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Starting at college a smart move for B.C. students

Posted on April 28, 2016



Daniel Dubois was headed for university to play basketball when he was sidelined by a motorcycle crash that nearly shattered his ankle in Grade 12. Instead of university and basketball, he found himself backpacking around Australia. When he got back, he registered for Langara, which turned out to be a great stepping stone for him — one that ultimately led him back to university and basketball. 

Colleges in B.C. are not just stepping stones, they offer a way for students to stay closer to home, save money and study in smaller classes, while working toward the same degree they would earn if they went directly to university. Not only that, but it’s easier to get in. 

While the University of British Columbia requires at least an A average to get accepted, Langara takes anyone with a Dogwood graduation certificate and Vancouver Community College accepts everyone.

Sara Osman, 19, was able to get in at the last minute to the VCC engineering program, which will launch her straight into second-year engineering at Simon Fraser University next year. She grew up in Lebanon and wasn’t in Canada in time to apply directly to university. But when she arrived last September she found out there was a space at VCC and jumped right in. Even though she was two weeks late starting the program, she has maintained a 3.7 grade point average.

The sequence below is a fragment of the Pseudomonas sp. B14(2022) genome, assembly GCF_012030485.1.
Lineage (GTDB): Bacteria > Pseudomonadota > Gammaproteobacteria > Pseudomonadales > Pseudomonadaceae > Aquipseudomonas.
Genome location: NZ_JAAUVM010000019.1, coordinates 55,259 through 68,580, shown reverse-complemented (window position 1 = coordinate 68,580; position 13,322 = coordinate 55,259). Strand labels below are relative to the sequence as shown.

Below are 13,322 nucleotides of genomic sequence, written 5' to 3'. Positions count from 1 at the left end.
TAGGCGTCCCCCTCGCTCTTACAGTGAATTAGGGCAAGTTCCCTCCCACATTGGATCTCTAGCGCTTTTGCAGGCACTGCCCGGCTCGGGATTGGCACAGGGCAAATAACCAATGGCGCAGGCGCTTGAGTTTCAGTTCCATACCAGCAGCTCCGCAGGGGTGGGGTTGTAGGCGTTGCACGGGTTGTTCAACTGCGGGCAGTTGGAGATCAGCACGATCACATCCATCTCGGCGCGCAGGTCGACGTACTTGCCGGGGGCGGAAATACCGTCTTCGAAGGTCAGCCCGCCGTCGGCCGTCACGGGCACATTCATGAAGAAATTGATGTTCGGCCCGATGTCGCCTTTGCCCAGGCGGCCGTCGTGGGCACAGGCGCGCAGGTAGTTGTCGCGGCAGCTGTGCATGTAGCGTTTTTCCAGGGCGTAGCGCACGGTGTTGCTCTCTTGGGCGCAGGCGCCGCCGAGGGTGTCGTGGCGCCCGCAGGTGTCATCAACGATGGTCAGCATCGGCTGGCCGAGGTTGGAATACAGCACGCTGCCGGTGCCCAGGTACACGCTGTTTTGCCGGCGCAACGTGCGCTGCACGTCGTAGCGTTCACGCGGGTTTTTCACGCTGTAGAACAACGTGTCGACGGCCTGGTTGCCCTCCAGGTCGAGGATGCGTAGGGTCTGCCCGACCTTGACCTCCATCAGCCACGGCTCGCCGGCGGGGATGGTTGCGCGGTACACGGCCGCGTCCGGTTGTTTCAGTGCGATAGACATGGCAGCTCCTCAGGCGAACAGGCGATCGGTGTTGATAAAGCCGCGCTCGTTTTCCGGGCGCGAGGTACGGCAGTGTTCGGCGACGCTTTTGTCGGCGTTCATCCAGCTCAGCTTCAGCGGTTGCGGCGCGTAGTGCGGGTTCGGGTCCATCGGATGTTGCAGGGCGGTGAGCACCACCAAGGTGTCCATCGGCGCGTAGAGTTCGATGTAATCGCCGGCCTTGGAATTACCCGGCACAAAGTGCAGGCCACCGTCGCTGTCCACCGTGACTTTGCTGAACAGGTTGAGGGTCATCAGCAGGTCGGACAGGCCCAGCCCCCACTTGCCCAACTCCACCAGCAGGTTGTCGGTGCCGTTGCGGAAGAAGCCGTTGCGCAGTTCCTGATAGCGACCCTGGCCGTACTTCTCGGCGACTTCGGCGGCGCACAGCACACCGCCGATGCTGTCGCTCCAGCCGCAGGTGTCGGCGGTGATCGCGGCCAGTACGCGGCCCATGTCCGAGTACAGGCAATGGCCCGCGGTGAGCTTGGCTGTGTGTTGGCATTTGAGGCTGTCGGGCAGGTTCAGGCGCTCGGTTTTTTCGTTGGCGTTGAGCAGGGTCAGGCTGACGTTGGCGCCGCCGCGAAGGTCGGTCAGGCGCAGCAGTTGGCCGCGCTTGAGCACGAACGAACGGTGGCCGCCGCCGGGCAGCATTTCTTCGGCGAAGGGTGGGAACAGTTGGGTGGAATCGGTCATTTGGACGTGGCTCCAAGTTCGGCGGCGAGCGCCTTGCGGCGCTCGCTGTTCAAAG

“The instructors really helped me and they gave me a chance to catch up,” Osman said. “I think (VCC) is a really good choice.” 

At VCC, the largest class has 40 students, said Kathryn McNaughton, VCC’s vice-president academic, students and research. At Langara, classes range in size from 20 students to no more than 40 students, said Ian Humphreys, Langara’s new Provost and vice-president of academic and students. 

“Occasionally, you will get the odd double section of 80 students. In science disciplines, we will have classes of 32, so students get really good exposure to the instructors,” Humphreys said. 

Langara is focused on teaching and learning, not research, Humphreys said. 

“University transfer is what we do. It’s our bread and butter, which is giving kids the skills they need to be successful when they transfer to university,” Humphreys said.

B.C. has an integrated system of colleges and universities, one that is specifically designed to allow for transferability. This means students have more flexibility in B.C. than anywhere else in the country, said Andrew Arida, UBC’s director of undergraduate admissions, enrolment services. Alberta also has a thorough transfer system, but other provinces do not. 

Both Osman and Dubois said college was a good transition and it certainly didn’t hurt that they saved about half on their tuition fees. At VCC, tuition is $86 per credit. At Langara, it’s $92. At UBC or SFU it’s more than $165 per credit. 

Keep reading the original article in the Vancouver Sun


Interested in earning first-year university credits in small, flexible, and affordable classes at VCC? Read more about our university transfer programs or attend an upcoming info session.